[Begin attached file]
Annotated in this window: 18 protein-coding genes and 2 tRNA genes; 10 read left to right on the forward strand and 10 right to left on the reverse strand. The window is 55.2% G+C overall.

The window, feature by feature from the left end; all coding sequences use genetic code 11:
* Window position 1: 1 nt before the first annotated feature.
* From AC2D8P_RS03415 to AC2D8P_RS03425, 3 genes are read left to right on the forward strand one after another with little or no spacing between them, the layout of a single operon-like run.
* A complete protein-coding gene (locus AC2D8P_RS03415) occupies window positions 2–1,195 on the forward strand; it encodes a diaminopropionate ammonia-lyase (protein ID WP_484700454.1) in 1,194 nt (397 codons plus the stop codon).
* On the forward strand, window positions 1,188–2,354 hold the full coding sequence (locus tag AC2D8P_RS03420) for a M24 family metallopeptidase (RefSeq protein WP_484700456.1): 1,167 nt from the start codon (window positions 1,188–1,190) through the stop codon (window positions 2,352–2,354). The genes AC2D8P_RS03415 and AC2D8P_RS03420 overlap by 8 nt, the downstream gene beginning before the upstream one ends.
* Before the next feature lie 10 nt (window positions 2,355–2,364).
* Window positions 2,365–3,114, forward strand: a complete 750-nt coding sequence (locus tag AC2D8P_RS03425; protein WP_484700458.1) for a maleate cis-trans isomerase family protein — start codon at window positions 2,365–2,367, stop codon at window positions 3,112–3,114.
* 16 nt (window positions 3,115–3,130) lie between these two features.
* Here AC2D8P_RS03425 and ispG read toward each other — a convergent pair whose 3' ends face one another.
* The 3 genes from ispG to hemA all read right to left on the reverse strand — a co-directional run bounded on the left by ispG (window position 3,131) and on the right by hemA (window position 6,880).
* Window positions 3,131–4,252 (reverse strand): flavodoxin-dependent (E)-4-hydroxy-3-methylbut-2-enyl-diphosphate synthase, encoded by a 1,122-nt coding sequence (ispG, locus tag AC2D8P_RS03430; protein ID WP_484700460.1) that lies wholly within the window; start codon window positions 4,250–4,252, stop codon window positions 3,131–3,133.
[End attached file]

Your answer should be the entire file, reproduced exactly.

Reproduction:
Annotated in this window: 18 protein-coding genes and 2 tRNA genes; 10 read left to right on the forward strand and 10 right to left on the reverse strand. The window is 55.2% G+C overall.

The window, feature by feature from the left end; all coding sequences use genetic code 11:
* Window position 1: 1 nt before the first annotated feature.
* From AC2D8P_RS03415 to AC2D8P_RS03425, 3 genes are read left to right on the forward strand one after another with little or no spacing between them, the layout of a single operon-like run.
* A complete protein-coding gene (locus AC2D8P_RS03415) occupies window positions 2–1,195 on the forward strand; it encodes a diaminopropionate ammonia-lyase (protein ID WP_484700454.1) in 1,194 nt (397 codons plus the stop codon).
* On the forward strand, window positions 1,188–2,354 hold the full coding sequence (locus tag AC2D8P_RS03420) for a M24 family metallopeptidase (RefSeq protein WP_484700456.1): 1,167 nt from the start codon (window positions 1,188–1,190) through the stop codon (window positions 2,352–2,354). The genes AC2D8P_RS03415 and AC2D8P_RS03420 overlap by 8 nt, the downstream gene beginning before the upstream one ends.
* Before the next feature lie 10 nt (window positions 2,355–2,364).
* Window positions 2,365–3,114, forward strand: a complete 750-nt coding sequence (locus tag AC2D8P_RS03425; protein WP_484700458.1) for a maleate cis-trans isomerase family protein — start codon at window positions 2,365–2,367, stop codon at window positions 3,112–3,114.
* 16 nt (window positions 3,115–3,130) lie between these two features.
* Here AC2D8P_RS03425 and ispG read toward each other — a convergent pair whose 3' ends face one another.
* The 3 genes from ispG to hemA all read right to left on the reverse strand — a co-directional run bounded on the left by ispG (window position 3,131) and on the right by hemA (window position 6,880).
* Window positions 3,131–4,252 (reverse strand): flavodoxin-dependent (E)-4-hydroxy-3-methylbut-2-enyl-diphosphate synthase, encoded by a 1,122-nt coding sequence (ispG, locus tag AC2D8P_RS03430; protein ID WP_484700460.1) that lies wholly within the window; start codon window positions 4,250–4,252, stop codon window positions 3,131–3,133.